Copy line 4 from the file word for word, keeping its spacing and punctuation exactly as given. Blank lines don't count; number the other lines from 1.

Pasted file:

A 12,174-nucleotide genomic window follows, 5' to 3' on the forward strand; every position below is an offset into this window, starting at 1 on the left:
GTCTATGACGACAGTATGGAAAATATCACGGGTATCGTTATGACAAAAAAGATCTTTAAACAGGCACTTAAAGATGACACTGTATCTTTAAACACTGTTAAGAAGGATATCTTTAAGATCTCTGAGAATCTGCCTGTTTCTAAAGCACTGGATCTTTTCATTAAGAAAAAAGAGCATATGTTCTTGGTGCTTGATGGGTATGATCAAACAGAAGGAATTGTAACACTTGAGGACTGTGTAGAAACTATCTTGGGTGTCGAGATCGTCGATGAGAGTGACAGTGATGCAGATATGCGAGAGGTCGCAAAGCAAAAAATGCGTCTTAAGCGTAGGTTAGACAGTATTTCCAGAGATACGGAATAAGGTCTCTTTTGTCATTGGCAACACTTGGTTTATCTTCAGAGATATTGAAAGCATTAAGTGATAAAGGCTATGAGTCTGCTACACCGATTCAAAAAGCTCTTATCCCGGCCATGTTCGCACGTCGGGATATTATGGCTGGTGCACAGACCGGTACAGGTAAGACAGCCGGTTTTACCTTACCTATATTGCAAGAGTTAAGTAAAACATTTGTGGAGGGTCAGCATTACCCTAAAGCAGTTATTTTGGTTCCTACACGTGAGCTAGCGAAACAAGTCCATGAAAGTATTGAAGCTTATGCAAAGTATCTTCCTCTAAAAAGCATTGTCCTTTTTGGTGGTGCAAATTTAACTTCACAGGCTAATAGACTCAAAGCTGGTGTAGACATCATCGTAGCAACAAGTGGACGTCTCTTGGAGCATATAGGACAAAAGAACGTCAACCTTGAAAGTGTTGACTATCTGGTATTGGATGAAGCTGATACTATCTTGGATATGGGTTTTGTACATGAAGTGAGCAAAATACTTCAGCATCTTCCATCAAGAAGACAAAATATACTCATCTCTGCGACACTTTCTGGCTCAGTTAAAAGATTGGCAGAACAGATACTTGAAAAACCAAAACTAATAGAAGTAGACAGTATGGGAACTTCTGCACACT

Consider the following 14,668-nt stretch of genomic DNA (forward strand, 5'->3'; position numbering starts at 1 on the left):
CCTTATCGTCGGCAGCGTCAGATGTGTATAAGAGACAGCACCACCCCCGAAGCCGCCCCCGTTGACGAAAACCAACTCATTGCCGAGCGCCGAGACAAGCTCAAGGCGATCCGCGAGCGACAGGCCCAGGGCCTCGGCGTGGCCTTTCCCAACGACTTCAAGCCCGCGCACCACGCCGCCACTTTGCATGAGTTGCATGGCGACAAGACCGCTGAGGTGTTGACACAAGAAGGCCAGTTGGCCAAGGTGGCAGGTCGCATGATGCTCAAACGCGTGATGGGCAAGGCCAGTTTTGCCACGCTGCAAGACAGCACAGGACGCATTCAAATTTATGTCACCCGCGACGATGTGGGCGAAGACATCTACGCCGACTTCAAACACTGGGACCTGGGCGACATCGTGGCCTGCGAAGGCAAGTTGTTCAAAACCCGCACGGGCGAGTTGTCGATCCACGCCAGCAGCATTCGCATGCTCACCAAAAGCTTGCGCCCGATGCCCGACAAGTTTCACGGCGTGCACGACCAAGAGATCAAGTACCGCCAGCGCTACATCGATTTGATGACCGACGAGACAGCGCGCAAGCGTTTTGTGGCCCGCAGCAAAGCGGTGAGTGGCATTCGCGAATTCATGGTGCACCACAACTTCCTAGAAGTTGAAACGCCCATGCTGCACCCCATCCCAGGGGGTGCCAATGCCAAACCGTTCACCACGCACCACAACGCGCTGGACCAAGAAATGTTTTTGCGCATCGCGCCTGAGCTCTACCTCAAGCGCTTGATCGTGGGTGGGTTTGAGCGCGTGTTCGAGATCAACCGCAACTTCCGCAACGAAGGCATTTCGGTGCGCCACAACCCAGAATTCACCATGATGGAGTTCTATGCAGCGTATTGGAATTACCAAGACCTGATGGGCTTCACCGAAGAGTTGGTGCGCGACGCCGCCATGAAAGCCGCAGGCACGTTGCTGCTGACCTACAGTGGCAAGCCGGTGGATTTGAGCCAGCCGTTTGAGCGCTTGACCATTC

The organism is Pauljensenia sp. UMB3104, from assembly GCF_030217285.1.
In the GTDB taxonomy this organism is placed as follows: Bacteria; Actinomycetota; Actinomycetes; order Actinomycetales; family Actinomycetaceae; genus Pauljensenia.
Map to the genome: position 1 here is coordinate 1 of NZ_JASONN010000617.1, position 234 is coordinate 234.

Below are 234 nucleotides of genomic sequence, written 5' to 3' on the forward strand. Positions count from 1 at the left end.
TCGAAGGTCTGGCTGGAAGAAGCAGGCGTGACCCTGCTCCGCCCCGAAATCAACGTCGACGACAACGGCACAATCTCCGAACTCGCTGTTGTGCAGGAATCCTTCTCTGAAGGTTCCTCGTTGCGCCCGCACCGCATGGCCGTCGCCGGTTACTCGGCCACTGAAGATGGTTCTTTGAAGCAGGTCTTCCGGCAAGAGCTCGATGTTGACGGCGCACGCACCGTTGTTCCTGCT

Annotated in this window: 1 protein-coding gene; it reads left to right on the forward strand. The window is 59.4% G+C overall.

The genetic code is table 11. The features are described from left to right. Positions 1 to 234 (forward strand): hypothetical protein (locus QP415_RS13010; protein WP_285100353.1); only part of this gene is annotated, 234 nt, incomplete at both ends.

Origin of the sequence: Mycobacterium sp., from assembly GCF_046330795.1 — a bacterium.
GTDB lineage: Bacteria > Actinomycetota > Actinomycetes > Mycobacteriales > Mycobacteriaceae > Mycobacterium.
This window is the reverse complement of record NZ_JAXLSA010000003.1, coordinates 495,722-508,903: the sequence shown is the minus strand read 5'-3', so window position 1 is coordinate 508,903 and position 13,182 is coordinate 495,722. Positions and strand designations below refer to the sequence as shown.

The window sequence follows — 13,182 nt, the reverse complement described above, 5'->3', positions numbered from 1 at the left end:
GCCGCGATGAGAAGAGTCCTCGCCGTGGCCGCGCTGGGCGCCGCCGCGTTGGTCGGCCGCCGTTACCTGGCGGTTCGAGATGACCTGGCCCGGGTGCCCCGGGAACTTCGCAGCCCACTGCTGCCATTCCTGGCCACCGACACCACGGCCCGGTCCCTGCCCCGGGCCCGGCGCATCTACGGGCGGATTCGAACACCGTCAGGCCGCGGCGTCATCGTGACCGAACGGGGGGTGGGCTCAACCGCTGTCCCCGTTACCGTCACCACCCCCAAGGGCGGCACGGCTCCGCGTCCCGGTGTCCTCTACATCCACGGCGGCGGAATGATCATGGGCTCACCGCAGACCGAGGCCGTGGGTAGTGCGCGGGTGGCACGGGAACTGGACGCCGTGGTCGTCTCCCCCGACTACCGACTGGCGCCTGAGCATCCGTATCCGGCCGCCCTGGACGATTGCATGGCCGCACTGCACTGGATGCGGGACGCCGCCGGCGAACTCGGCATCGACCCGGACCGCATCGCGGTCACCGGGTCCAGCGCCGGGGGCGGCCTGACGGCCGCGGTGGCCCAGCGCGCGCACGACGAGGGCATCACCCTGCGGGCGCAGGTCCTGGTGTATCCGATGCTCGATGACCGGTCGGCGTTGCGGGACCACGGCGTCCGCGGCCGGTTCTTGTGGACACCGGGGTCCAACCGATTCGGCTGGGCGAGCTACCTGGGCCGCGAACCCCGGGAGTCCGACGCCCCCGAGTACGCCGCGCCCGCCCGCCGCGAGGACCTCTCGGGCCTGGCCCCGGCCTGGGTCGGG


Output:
CCTTATCGTCGGCAGCGTCAGATGTGTATAAGAGACAGCACCACCCCCGAAGCCGCCCCCGTTGACGAAAACCAACTCATTGCCGAGCGCCGAGACAAGCTCAAGGCGATCCGCGAGCGACAGGCCCAGGGCCTCGGCGTGGCCTTTCCCAACGACTTCAAGCCCGCGCACCACGCCGCCACTTTGCATGAGTTGCATGGCGACAAGACCGCTGAGGTGTTGACACAAGAAGGCCAGTTGGCCAAGGTGGCAGGTCGCATGATGCTCAAACGCGTGATGGGCAAGGCCAGTTTTGCCACGCTGCAAGACAGCACAGGACGCATTCAAATTTATGTCACCCGCGACGATGTGGGCGAAGACATCTACGCCGACTTCAAACACTGGGACCTGGGCGACATCGTGGCCTGCGAAGGCAAGTTGTTCAAAACCCGCACGGGCGAGTTGTCGATCCACGCCAGCAGCATTCGCATGCTCACCAAAAGCTTGCGCCCGATGCCCGACAAGTTTCACGGCGTGCACGACCAAGAGATCAAGTACCGCCAGCGCTACATCGATTTGATGACCGACGAGACAGCGCGCAAGCGTTTTGTGGCCCGCAGCAAAGCGGTGAGTGGCATTCGCGAATTCATGGTGCACCACAACTTCCTAGAAGTTGAAACGCCCATGCTGCACCCCATCCCAGGGGGTGCCAATGCCAAACCGTTCACCACGCACCACAACGCGCTGGACCAAGAAATGTTTTTGCGCATCGCGCCTGAGCTCTACCTCAAGCGCTTGATCGTGGGTGGGTTTGAGCGCGTGTTCGAGATCAACCGCAACTTCCGCAACGAAGGCATTTCGGTGCGCCACAACCCAGAATTCACCATGATGGAGTTCTATGCAGCGTATTGGAATTACCAAGACCTGATGGGCTTCACCGAAGAGTTGGTGCGCGACGCCGCCATGAAAGCCGCAGGCACGTTGCTGCTGACCTACAGTGGCAAGCCGGTGGATTTGAGCCAGCCGTTTGAGCGCTTGACCATTC